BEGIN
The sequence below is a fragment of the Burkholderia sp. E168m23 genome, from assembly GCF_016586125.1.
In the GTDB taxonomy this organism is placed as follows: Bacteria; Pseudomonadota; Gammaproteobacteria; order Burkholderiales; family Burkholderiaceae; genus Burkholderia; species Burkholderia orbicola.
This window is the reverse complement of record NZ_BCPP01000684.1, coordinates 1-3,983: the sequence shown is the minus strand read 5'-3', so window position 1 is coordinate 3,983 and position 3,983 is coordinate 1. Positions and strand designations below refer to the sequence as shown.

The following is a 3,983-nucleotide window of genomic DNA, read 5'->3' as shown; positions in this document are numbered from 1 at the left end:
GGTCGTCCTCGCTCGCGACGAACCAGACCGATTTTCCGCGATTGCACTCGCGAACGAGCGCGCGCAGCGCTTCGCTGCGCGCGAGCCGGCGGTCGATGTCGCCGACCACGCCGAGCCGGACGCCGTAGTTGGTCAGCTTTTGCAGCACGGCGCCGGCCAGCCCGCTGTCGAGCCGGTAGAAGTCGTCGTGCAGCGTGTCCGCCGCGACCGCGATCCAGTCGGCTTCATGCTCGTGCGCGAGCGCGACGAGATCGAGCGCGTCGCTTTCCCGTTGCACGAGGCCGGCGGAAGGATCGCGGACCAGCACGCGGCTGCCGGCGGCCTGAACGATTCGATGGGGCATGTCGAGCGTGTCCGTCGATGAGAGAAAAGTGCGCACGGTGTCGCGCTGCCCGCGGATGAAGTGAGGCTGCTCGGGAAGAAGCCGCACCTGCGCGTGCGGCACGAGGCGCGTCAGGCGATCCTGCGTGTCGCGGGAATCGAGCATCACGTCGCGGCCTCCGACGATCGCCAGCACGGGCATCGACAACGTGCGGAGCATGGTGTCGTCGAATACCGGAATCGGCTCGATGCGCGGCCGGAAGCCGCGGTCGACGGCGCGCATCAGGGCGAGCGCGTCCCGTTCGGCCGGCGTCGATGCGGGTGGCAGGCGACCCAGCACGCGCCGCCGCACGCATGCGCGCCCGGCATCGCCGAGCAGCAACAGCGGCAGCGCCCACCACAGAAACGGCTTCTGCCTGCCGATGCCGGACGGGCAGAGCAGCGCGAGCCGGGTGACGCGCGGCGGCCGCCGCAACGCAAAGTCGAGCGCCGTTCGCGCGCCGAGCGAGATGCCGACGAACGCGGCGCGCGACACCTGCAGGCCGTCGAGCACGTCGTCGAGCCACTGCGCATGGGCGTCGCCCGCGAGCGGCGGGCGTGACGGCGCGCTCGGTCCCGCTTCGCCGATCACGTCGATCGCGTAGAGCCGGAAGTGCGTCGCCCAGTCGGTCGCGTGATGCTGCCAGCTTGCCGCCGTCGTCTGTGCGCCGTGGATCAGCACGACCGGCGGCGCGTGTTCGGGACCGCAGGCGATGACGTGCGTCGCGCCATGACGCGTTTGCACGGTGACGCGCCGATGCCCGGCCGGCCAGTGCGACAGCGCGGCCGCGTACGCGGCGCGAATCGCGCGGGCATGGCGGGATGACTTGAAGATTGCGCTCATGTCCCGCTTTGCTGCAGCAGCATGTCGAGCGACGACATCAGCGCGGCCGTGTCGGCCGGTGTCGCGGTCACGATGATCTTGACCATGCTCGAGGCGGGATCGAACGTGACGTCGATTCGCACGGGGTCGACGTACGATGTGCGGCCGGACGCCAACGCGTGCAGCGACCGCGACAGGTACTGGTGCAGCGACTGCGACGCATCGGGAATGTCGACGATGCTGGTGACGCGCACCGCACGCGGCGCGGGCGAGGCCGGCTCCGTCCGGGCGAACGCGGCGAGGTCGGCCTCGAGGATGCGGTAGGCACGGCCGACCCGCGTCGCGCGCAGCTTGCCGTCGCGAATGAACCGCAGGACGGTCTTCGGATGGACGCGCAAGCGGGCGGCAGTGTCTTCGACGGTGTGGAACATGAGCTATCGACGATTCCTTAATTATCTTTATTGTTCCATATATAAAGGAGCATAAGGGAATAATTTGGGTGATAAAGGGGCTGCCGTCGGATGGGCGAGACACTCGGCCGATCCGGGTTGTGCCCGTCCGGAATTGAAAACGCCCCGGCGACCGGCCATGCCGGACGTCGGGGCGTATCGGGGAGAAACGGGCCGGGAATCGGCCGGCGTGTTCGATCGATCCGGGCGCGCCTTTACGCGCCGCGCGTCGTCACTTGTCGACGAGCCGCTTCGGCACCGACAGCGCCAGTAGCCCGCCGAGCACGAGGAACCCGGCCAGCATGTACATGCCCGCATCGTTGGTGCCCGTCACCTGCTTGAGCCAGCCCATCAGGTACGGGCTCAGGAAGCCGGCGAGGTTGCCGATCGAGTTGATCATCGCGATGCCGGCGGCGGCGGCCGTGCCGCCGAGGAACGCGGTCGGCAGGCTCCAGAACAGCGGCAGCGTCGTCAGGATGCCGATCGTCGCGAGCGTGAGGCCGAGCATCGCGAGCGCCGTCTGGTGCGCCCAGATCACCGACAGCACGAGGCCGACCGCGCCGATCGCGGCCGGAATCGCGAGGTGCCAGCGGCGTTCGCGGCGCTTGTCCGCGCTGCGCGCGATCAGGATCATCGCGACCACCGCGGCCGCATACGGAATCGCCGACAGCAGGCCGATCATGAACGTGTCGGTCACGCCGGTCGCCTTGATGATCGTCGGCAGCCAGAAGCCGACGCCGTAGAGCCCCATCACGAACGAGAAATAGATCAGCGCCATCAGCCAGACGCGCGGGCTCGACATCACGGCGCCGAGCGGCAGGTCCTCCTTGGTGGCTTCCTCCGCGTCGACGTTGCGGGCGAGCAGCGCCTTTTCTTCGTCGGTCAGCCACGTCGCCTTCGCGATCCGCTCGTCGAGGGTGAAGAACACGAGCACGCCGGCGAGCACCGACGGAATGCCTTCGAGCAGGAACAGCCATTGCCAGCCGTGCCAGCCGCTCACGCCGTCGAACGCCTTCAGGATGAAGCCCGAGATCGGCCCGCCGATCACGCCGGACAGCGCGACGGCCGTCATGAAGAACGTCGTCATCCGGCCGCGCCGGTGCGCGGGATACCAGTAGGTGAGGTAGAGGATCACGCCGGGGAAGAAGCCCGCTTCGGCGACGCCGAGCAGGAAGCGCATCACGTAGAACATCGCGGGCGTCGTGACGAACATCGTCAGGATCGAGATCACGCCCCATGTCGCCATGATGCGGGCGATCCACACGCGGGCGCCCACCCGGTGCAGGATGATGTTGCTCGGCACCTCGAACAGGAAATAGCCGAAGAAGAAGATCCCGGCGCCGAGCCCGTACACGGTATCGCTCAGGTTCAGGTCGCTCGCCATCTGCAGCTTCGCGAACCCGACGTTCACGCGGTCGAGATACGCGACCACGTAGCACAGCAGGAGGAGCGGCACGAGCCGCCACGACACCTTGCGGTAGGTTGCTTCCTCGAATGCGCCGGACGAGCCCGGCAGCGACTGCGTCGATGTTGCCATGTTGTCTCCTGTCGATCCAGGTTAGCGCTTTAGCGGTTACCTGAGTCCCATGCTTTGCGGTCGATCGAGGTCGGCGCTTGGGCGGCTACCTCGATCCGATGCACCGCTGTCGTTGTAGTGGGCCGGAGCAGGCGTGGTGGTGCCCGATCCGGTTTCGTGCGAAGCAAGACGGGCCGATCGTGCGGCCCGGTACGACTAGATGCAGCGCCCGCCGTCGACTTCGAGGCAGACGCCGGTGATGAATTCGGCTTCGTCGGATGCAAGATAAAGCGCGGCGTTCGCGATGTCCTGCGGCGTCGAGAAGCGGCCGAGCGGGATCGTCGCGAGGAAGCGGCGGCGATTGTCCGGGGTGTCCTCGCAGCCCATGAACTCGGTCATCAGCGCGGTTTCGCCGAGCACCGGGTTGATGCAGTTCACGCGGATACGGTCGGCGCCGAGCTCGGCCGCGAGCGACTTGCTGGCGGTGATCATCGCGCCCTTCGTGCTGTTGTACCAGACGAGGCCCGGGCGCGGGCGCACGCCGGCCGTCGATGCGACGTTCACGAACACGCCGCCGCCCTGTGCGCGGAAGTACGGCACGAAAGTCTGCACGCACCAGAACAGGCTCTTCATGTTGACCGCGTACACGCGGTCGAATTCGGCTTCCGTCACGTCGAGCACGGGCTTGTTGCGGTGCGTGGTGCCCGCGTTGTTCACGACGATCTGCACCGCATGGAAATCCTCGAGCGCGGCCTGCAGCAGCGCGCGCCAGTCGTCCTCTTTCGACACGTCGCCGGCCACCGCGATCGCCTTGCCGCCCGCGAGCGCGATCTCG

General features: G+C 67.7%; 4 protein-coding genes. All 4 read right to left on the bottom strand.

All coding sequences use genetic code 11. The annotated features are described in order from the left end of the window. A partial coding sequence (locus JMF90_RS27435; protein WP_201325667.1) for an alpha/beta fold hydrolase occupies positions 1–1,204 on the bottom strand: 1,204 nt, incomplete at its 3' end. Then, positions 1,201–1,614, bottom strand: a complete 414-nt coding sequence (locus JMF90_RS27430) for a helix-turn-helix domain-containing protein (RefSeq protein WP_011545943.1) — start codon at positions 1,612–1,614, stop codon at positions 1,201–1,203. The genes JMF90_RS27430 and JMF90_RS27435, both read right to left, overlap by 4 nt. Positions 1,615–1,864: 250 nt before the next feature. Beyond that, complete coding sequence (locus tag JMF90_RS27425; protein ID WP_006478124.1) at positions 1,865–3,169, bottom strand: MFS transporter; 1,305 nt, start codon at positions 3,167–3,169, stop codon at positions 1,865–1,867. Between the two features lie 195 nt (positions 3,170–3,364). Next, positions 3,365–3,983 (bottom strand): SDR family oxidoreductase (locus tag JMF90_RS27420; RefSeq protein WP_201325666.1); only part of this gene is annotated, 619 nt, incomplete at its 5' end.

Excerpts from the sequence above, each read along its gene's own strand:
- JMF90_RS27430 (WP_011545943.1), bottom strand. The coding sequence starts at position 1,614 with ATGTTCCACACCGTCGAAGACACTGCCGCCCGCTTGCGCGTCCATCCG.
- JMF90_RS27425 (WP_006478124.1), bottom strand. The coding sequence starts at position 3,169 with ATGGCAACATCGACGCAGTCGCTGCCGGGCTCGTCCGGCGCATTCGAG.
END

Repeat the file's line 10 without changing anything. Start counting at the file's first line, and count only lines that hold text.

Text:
- JMF90_RS27425 (WP_006478124.1), bottom strand. The coding sequence starts at position 3,169 with ATGGCAACATCGACGCAGTCGCTGCCGGGCTCGTCCGGCGCATTCGAG.